These two racing drivers swapped race cars; here’s what they learned

Enlarge / On the left, the Acura NSX GT3 Evo. On the right, the Acura ARX-05. (credit: Acura)
Thanks to COVID-19, the 2020 Rolex 24 at Daytona could be the only International Motor Sports Association (IMSA) race of the year to take place outside of iRacing. Like many other professions, “race car driver” is not considered an essential occupation, so young hot shoes like Ricky Taylor (who races for Acura Team Penske) and Trent Hindman (who competes with Meyer Shank Racing) are stuck at home.
One of the last opportunities for track time for either of them was in early February at a test session at Florida’s Sebring Raceway, a bumpy WWII bomber base turned race course that hosts a difficult 12-hour race each March. Unusually for drivers who race for different teams and in quite different classes, they were fortunate enough to get a little time in each other’s cars—an Acura ARX-05, and an Acura NSX GT3 Evo. We caught up with them a few days ago to learn more, and we got some interesting insights into what it’s like to be behind the wheel of each of these race cars.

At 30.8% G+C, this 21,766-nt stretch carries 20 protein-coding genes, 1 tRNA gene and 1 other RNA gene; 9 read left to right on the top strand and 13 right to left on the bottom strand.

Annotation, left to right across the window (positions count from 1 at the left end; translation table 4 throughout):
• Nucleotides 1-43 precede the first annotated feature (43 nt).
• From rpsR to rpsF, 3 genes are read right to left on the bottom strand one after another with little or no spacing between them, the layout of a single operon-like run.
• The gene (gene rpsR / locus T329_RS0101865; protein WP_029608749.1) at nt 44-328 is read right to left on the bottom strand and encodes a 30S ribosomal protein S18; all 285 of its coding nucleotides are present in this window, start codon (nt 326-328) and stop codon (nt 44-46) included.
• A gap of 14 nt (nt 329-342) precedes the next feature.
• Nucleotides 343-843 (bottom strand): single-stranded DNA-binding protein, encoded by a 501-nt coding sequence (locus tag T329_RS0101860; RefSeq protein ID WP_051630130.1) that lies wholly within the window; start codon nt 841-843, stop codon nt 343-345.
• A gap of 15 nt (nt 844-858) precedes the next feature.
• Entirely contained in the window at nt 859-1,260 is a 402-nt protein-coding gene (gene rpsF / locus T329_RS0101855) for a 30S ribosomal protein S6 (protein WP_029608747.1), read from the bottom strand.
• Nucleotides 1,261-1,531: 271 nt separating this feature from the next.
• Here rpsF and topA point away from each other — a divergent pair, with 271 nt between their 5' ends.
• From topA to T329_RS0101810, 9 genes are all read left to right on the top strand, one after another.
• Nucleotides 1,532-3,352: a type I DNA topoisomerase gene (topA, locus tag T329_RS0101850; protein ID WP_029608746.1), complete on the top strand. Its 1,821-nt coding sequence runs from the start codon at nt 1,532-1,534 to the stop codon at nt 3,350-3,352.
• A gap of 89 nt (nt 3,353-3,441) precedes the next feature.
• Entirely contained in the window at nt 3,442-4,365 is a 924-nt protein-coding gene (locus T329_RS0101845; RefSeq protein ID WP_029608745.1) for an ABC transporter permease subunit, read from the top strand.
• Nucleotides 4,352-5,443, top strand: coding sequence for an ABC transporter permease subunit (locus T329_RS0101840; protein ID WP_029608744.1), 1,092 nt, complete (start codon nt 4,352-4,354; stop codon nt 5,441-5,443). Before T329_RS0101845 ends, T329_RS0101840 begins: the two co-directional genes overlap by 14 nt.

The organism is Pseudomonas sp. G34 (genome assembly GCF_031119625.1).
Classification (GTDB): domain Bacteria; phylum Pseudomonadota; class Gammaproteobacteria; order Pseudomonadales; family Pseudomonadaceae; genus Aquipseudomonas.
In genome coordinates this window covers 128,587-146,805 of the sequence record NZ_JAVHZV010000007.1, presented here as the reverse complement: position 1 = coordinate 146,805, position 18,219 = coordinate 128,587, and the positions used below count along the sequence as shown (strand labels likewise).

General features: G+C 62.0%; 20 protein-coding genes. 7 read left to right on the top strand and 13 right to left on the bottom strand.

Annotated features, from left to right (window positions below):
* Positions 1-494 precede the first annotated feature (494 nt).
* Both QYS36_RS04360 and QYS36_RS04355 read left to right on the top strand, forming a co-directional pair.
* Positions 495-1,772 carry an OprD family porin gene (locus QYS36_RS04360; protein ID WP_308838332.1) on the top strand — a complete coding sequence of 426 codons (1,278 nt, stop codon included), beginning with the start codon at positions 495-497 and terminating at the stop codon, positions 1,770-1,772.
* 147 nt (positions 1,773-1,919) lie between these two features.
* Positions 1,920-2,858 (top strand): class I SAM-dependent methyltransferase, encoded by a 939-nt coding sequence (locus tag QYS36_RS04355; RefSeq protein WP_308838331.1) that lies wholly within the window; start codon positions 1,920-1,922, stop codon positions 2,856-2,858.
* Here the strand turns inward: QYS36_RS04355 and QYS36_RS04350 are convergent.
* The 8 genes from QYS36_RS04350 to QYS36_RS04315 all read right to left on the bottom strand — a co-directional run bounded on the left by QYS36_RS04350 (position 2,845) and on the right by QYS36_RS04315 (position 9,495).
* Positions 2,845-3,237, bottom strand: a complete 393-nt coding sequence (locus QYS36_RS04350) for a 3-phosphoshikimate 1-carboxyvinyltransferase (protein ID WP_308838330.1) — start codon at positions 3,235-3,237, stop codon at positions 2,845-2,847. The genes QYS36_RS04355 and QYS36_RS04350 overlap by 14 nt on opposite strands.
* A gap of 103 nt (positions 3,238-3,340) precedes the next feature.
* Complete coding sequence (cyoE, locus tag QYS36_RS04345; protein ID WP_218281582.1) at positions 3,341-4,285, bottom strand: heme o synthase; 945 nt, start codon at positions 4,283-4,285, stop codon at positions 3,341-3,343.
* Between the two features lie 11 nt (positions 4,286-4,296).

About those cars
And they are two very different race cars. The ARX-05 is a lightweight (2,050lb/930kg) carbon-fiber prototype, purpose-built to race in IMSA’s DPi category. Its wings produce a ton of downforce—actually, about a ton and a half, or 3,000lbs (1,360kg) at 150mph (241km/h). And it tops out at about 175mph (281km/h) thanks to a 600hp (447kW) 3.5L twin-turbo 60-degree V6 that’s a modified version of the engine you might find in an Acura SUV.Read 12 remaining paragraphs | Comments
Source: Car news one

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